KS: It's a very highly politicized process to get access to that oil, so yes it absolutely does lend itself to corruption. And it also lends itself to reinforcing the power of these regimes that frequently are dictatorships. I want to cite Ed Chow, a former Chevron executive. He said: "In Texas I can convince landowners to lease me their mineral rights. They get a royalty check every month and the companies leave a small footprint on their land. What's not to love? There's no equivalent in places like Nigeria or Angola or Kazakhstan. You get the land, but you don't provide a lot of jobs, you may be destroying the environment, and most of the profit goes to international capital. The companies don't have a strong case to sell to local communities, so they come to not only accept highly centralized government, but to crave it. A strongman president can make all the necessary decisions. It's a lot easier to win support from the top than to build it from the bottom."
That's precisely the environment where fixers thrive.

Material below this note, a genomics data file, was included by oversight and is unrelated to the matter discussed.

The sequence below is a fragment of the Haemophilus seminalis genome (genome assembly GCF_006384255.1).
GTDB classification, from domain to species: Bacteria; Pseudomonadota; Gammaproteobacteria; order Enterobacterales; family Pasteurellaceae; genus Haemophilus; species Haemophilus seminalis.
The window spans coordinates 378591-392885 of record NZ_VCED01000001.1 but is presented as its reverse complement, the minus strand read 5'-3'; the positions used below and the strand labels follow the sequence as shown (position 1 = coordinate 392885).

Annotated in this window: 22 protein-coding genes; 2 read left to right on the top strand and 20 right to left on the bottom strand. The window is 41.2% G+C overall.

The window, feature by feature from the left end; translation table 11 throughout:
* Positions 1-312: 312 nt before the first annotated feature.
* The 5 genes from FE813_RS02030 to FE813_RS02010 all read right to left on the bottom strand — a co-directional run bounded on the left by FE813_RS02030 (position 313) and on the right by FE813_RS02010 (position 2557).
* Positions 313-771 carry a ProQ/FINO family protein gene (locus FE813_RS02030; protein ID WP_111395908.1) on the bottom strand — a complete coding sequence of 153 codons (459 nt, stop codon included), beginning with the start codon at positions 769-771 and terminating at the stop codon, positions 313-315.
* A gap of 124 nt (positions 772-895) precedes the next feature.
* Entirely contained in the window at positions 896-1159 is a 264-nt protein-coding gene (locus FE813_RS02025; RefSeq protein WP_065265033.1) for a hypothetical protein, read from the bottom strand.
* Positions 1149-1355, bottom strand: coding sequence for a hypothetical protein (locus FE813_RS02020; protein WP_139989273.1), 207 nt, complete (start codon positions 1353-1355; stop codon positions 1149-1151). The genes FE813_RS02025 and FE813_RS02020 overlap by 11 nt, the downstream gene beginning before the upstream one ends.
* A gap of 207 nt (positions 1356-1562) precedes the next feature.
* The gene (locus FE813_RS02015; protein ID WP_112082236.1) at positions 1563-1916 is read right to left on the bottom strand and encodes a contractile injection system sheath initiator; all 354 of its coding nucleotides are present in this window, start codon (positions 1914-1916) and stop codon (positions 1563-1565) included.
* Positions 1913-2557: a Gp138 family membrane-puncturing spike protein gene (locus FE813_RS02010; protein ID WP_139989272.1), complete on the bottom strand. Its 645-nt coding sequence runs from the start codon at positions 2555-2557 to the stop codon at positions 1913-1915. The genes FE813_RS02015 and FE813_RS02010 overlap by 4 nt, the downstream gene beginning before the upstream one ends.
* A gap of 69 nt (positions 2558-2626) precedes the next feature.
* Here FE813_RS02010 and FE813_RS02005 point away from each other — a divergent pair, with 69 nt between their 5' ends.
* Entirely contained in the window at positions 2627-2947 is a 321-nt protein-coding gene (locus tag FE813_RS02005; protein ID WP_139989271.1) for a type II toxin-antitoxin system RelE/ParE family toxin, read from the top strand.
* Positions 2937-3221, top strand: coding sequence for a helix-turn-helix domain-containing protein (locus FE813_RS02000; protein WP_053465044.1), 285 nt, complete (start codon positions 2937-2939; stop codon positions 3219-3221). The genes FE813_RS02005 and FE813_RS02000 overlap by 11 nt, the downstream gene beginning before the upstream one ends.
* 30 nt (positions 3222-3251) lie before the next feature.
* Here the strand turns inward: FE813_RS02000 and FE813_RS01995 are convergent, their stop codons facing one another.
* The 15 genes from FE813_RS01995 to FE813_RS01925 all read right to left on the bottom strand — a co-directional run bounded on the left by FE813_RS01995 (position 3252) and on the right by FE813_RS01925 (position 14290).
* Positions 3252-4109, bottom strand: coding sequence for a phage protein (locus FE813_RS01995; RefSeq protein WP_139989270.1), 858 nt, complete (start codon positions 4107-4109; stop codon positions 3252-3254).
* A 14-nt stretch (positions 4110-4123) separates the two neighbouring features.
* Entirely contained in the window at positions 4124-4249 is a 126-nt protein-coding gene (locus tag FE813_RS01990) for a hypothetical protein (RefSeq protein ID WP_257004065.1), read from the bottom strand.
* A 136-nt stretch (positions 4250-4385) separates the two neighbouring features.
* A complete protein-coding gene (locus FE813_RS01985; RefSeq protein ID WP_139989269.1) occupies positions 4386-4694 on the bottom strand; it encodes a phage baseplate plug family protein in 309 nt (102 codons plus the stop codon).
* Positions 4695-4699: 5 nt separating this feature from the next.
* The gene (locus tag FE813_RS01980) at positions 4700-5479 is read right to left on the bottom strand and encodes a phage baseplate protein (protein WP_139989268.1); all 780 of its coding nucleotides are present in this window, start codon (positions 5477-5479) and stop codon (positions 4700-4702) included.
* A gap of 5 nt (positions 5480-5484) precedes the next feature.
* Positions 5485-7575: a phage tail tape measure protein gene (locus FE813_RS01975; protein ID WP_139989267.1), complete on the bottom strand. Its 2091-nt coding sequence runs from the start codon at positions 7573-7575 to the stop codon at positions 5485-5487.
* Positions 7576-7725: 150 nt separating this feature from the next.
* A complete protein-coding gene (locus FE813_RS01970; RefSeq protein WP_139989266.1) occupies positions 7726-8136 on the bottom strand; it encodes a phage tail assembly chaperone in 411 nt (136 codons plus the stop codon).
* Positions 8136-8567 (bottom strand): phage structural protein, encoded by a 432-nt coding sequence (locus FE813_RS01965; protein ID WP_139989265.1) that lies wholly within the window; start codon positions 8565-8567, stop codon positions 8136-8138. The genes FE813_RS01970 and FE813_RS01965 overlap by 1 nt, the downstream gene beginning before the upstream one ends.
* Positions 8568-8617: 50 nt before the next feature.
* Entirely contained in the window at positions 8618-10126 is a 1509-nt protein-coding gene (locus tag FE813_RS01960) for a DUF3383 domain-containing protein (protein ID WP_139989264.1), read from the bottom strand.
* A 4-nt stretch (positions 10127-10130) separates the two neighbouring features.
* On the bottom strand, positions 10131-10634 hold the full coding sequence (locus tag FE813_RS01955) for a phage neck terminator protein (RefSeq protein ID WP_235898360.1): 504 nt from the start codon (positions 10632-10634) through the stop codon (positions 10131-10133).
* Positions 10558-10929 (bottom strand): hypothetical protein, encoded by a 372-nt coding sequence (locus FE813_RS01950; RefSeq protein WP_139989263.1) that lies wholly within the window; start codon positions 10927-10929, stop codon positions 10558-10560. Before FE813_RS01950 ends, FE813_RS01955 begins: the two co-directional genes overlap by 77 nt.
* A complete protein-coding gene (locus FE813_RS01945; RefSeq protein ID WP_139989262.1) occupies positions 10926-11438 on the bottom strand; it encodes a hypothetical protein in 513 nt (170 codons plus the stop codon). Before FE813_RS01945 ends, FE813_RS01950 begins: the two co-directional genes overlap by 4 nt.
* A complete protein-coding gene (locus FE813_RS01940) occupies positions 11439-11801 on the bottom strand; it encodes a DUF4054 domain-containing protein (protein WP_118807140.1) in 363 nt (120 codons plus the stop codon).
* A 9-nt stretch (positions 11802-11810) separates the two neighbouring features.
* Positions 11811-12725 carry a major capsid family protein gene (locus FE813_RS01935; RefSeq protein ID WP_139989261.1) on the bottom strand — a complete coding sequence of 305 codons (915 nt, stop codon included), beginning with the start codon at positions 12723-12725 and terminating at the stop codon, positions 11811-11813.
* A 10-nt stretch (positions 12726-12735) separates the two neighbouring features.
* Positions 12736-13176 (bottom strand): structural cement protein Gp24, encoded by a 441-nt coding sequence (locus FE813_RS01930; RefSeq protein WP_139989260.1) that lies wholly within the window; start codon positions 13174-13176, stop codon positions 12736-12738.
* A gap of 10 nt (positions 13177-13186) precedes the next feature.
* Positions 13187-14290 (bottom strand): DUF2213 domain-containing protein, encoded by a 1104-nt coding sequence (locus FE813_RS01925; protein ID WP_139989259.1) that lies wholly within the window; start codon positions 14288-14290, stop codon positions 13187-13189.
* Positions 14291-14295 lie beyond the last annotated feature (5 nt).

Once upon a time a father sat his son on his lap and said, "Son, one day you will have a bottle of wine, but you will not have a corkscrew to open it with. You will look around for some sort of apparatus with which to free the wine from the bottle."
"Daddy, should I use a knife to push the cork into the bottle?"
Fracking has done some incredible things for North Dakota: It has the fastest-growing economy and lowest unemployment in the nation, and it is second only to Texas in churning out oil. But as with any gold rush, the boom comes with a human cost for those involved—illness, injury, and fatalities. (For a firsthand view of conditions in North Dakota's fracking fields, watch the video above, which we produced in 2012.)